The emergence of the English language as an educational medium in Medieval England
McCahon, Thomas J.
M.A. Thesis, Kansas State University (1982)
The educational system as it presently exists in England is based upon a standard language, English. But, English has not always been the language base for a medium of educational exchange in England. Prior to the middle of the fourteenth century all education was conducted in either Latin or French. Since the English language is used as a medium of educational instruction in English schools today, there had to have been a transitional period in which the English language was accepted into the schools. It is this transition period in English history that is the principle study in this paper.
The underlying theme of this study is to concentrate on the early developmental stages of the English language in Medieval England through the studies of linguistics, the education system and literature. This paper will show that English was not a practical instrument of education prior to 1350 A.D. Upon assimilation of Romanic words into the English vocabulary, there arose the opportunity for the language to acquire a depth of vocabulary sufficient to fulfill the needs of an educational institution. It is the acquisition of these Romanic loan words and the opportunity they provided education which will be presented.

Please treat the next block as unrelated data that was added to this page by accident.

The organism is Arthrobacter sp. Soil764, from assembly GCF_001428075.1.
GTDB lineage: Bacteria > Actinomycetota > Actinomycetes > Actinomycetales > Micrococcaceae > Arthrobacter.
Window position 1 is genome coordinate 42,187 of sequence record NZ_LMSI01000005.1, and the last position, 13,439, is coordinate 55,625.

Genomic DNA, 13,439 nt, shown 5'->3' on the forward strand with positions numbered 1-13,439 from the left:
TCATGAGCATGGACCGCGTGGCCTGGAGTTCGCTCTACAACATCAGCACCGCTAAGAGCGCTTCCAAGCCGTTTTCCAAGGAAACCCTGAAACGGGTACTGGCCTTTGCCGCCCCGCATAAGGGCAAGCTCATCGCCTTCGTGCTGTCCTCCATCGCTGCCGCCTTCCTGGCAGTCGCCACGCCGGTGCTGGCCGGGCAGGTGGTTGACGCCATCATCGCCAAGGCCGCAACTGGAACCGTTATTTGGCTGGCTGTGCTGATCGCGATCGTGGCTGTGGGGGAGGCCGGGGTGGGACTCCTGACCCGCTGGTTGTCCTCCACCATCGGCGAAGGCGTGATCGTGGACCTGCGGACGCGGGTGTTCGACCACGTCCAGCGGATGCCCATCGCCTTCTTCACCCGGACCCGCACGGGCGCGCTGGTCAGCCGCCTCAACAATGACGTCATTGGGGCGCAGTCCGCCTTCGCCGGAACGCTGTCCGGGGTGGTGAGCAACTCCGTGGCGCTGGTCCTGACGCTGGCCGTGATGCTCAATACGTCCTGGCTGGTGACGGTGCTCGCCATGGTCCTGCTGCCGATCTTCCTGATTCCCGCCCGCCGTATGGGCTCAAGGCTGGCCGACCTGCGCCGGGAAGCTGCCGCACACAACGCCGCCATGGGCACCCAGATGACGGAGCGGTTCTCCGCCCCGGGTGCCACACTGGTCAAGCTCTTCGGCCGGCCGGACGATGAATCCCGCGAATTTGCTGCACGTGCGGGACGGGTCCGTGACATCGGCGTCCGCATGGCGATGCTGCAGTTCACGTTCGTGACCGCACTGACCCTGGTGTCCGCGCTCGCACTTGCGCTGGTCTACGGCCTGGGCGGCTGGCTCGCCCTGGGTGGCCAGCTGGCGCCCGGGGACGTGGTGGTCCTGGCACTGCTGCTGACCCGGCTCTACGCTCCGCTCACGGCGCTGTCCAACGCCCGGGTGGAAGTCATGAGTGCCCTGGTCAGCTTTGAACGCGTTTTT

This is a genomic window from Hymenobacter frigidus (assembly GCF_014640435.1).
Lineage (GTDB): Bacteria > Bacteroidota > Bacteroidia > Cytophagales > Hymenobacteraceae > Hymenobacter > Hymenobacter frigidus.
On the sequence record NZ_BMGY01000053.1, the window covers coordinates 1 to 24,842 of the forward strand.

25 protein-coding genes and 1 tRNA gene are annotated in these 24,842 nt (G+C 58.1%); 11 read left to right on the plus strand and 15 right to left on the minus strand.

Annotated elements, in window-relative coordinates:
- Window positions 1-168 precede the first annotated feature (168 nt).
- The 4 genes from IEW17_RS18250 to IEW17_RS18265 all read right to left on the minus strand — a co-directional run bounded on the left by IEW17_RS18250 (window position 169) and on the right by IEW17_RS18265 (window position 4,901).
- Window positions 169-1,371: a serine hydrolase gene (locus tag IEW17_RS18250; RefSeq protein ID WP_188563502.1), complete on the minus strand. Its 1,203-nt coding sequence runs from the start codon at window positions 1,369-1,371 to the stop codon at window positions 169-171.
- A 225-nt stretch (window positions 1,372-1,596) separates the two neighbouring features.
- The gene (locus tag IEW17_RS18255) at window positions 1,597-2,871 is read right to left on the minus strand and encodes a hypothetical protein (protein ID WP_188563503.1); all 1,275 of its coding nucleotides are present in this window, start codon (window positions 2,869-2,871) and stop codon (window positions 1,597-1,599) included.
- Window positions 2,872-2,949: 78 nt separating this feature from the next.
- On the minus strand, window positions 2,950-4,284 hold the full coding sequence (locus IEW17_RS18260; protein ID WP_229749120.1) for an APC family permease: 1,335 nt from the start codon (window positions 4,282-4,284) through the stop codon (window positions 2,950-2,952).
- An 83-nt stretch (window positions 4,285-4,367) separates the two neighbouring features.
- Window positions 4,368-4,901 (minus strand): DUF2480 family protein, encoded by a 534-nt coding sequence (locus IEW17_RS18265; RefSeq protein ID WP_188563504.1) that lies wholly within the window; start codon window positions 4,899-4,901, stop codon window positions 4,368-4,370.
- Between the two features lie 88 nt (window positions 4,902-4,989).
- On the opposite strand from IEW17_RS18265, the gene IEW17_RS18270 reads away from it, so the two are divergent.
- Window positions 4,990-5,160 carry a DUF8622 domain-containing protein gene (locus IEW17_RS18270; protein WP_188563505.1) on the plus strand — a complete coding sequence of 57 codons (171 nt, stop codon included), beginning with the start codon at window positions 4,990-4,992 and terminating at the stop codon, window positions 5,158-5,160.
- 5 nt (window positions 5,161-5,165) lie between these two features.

In no other studies or references to the development of the English language, is credit given to the expulsion of the French by Edward I, or the Hundred Years War as possible contributing factors to the reemergence of English. There are only limited references which attribute the Black Death as a factor in the rise of English. The potential of all these factors and others will be examined in this paper as to the possible role if any that they may have played in the reemergence of the English language in Medieval England.
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